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Detergents in Streams May Just Disappear

USGS scientist measuring pH and other water properties on the banks of Fourmile Creek, Iowa, before collecting a sediment sample for laboratory biodegradation experiments.
USGS scientist measuring pH and other water properties on the banks of Fourmile Creek, Iowa, before collecting a sediment sample for laboratory biodegradation experiments.
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The Story of 4-n-nonylphenol Biodegradation in Stream Sediments

Since about 2000, U.S. Geological Survey (USGS) scientists have been finding the chemical breakdown products (degradation products) of household detergents in streams downstream from wastewater treatment plants WWTPs. Detergent degradation products are among the most frequently detected compounds in stream samples and are among the compounds measured at the highest concentrations. Environmental professionals are concerned about these compounds because scientists have shown that a class of degradation products known as nonylphenols can disrupt normal hormonal (endocrine) function in fish. To help determine the environmental fate and transport of detergent degradation products discharged into streams from WWTPs, USGS scientists assessed the potential for naturally occurring microorganisms to remove one common detergent degradation product (4-n-nonylphenol) from stream sediments. This process of natural degradation by microorganisms is called biodegradation. In a laboratory setting the scientists tested the ability of 4-n-nonylphenol to biodegrade naturally in the environment using actual stream sediment from three streams. Sediments were collected from upstream and downstream of WWTP discharges. The experiments demonstrated that naturally occurring microorganisms that inhabit the stream sediments can biodegrade 4-n-nonylphenol in sediments under oxic (with oxygen) conditions in the laboratory; however, no biodegradation was observed in the laboratory under anoxic (without oxygen) conditions. These results help explain the presence and absence of these compounds in the environment, and may suggest ways to enhance natural removal mechanisms. For example, WWTP practices that produce high dissolved-oxygen concentrations in sediment and water downstream of wastewater discharges could improve the potential for natural removal. Environmental professionals, water resource managers, and WWTP managers can use this information to develop sound programs and practices regarding the occurrence of emerging wastewater contaminants in the environment.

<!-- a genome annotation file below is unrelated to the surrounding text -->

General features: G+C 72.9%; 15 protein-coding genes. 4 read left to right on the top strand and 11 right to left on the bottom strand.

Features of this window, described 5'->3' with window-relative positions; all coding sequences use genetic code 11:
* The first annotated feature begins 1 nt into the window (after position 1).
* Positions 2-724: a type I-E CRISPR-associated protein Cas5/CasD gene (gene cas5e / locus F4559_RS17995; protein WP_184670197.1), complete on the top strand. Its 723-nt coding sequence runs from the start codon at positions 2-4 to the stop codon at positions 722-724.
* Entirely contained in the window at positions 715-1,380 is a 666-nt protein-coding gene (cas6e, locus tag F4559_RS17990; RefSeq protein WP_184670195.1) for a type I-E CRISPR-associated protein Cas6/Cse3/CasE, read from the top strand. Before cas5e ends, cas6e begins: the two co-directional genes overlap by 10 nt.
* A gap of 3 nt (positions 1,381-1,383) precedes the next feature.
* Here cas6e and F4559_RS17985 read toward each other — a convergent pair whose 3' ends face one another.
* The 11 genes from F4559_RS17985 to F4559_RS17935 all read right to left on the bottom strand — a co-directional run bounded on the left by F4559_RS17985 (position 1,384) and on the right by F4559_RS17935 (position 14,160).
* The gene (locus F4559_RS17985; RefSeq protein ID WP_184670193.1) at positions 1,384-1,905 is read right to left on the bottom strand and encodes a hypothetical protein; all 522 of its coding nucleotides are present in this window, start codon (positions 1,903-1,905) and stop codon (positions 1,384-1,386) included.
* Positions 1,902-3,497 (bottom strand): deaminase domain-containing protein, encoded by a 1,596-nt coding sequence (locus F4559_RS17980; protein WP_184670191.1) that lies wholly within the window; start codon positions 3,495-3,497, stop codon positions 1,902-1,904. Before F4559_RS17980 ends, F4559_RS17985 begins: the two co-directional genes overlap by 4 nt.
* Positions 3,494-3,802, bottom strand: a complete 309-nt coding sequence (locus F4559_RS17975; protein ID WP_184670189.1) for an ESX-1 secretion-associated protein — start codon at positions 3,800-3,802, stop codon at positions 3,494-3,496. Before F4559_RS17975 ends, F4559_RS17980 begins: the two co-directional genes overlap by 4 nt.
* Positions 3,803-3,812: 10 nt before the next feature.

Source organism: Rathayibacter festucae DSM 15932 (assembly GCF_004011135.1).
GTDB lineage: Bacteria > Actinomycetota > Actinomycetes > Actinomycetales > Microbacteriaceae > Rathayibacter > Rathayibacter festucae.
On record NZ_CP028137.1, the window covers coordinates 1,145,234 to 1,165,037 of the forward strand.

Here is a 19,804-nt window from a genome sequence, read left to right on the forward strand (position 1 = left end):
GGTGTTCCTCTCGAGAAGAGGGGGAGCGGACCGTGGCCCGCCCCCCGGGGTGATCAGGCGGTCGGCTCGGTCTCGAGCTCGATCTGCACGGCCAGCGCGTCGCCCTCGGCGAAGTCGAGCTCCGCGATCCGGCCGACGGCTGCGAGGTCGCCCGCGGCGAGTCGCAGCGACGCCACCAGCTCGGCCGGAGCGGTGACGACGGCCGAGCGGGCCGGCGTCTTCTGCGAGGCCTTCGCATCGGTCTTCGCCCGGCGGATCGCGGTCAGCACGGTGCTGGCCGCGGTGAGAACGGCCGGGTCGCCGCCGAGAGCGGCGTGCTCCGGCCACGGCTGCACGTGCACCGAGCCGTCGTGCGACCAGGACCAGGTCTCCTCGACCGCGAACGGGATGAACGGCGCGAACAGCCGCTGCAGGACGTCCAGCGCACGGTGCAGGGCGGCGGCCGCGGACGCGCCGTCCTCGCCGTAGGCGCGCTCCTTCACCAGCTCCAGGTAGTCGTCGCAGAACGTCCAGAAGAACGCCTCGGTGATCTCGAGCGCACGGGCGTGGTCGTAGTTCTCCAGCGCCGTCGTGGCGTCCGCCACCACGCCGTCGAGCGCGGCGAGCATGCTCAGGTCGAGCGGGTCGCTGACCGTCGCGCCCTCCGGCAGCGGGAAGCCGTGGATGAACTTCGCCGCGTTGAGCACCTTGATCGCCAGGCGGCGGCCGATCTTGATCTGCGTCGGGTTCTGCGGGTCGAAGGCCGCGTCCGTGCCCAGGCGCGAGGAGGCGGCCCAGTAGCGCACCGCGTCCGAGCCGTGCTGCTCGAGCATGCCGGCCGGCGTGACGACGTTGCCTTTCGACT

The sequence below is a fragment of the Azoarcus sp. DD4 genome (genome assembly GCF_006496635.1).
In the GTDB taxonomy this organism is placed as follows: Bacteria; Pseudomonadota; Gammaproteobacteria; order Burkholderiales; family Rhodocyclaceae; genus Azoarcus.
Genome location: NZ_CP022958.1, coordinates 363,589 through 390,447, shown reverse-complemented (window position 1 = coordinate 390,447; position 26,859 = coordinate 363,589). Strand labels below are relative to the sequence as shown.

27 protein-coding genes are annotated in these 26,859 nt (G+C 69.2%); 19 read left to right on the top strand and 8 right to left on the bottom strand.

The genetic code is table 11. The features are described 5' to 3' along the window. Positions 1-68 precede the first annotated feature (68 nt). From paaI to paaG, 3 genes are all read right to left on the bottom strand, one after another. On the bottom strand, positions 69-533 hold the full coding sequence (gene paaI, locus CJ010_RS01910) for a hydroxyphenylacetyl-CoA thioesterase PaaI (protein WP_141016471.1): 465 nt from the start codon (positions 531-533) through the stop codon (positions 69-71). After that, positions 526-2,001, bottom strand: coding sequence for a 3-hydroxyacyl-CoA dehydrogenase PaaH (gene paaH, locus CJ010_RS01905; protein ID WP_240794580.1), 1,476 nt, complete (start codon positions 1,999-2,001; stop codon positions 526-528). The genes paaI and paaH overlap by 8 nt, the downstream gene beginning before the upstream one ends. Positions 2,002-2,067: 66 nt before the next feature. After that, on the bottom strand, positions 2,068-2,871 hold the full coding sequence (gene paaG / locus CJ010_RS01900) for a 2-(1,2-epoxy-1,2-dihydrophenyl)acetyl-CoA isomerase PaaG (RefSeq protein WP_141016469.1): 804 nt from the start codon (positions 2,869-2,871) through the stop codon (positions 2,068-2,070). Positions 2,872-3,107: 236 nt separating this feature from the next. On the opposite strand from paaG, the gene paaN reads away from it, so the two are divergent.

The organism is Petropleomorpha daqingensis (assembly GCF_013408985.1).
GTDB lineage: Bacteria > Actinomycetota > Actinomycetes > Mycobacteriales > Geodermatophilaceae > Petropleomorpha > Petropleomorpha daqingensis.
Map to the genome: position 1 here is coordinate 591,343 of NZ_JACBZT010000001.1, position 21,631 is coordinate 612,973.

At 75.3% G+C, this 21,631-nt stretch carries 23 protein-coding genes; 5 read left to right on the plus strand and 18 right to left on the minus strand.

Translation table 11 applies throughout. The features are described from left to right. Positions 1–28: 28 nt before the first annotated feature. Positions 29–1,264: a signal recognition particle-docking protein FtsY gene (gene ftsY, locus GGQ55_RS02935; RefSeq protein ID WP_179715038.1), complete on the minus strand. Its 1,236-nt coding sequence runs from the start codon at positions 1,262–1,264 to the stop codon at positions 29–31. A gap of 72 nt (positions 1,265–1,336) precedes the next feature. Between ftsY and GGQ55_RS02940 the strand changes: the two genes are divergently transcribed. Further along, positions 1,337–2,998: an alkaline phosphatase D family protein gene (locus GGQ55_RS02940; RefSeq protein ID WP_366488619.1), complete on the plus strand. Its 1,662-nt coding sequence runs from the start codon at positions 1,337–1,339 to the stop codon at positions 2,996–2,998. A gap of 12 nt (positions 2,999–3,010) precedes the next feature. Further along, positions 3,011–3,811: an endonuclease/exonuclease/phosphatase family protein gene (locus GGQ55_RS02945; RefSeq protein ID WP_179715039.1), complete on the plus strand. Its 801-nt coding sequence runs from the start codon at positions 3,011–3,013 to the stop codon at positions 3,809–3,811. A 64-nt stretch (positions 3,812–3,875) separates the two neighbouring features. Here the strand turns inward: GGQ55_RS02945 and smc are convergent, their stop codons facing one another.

Reference

Bradley, P.M., Barber, L.B., Kolpin, D.W., McMahon, P.B., and Chapelle, F.H., 2008, Potential for 4-n-nonylphenol biodegradation in stream sediments: Environmental Toxicology and Chemistry, v. 27, no. 2, p. 260-265, doi:10.1897/07-333.

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Created on Friday, October 10, 2008